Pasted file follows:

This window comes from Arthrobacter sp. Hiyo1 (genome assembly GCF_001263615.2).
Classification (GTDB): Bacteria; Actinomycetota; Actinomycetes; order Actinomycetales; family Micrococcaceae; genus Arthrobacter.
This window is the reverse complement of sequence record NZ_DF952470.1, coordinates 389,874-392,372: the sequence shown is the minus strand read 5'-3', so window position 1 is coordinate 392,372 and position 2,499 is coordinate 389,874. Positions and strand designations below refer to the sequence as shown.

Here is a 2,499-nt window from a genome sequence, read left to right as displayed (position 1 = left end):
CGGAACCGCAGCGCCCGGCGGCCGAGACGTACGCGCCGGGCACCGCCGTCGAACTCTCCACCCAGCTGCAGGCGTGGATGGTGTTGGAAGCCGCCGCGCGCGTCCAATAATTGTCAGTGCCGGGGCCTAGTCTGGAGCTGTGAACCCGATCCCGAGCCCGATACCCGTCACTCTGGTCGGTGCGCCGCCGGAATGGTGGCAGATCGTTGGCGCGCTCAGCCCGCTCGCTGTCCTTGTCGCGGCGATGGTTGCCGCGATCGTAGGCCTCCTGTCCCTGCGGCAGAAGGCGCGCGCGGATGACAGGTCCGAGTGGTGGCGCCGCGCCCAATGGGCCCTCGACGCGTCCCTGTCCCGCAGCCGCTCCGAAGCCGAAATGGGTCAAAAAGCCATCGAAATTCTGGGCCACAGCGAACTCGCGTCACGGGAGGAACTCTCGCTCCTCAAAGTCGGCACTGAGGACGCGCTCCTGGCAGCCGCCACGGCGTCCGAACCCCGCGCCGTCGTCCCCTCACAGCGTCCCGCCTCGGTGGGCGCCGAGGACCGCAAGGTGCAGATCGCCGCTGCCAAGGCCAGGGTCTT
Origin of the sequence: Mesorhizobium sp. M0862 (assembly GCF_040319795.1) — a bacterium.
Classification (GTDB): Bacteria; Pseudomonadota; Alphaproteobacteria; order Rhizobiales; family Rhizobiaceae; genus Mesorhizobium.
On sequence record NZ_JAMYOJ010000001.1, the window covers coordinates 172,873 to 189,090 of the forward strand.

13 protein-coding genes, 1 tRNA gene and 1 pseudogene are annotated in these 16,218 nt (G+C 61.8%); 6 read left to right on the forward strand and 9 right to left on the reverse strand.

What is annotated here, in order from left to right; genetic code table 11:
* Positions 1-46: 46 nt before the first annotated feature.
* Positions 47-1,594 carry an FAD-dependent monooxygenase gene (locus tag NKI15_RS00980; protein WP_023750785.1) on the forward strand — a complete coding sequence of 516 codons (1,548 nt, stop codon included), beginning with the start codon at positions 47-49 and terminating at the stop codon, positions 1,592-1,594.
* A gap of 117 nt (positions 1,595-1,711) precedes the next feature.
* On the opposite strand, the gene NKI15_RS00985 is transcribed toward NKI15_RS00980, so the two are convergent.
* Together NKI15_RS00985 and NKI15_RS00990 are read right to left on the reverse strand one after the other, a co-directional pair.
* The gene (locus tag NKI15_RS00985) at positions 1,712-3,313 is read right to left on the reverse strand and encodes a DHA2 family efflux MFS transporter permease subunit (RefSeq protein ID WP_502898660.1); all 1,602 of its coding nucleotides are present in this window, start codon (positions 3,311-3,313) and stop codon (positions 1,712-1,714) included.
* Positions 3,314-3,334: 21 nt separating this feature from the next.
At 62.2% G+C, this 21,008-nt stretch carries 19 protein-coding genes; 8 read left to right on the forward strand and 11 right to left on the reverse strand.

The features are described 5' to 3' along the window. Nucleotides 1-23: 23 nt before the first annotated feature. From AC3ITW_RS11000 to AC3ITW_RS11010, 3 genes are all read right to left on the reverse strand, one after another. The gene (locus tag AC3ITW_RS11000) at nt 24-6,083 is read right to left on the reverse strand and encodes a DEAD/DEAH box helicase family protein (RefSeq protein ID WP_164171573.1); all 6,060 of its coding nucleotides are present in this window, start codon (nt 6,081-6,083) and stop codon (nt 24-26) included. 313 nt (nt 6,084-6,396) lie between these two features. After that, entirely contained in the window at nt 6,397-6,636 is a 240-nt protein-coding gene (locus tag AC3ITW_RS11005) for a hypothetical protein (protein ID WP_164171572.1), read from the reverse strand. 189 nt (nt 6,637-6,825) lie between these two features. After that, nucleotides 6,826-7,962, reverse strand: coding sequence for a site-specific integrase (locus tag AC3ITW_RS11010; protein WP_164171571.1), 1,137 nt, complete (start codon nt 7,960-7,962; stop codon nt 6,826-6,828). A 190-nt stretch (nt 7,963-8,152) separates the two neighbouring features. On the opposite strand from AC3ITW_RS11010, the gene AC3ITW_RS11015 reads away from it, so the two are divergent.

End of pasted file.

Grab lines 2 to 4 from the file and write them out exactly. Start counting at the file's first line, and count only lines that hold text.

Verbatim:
Classification (GTDB): Bacteria; Actinomycetota; Actinomycetes; order Actinomycetales; family Micrococcaceae; genus Arthrobacter.
This window is the reverse complement of sequence record NZ_DF952470.1, coordinates 389,874-392,372: the sequence shown is the minus strand read 5'-3', so window position 1 is coordinate 392,372 and position 2,499 is coordinate 389,874. Positions and strand designations below refer to the sequence as shown.

Here is a 2,499-nt window from a genome sequence, read left to right as displayed (position 1 = left end):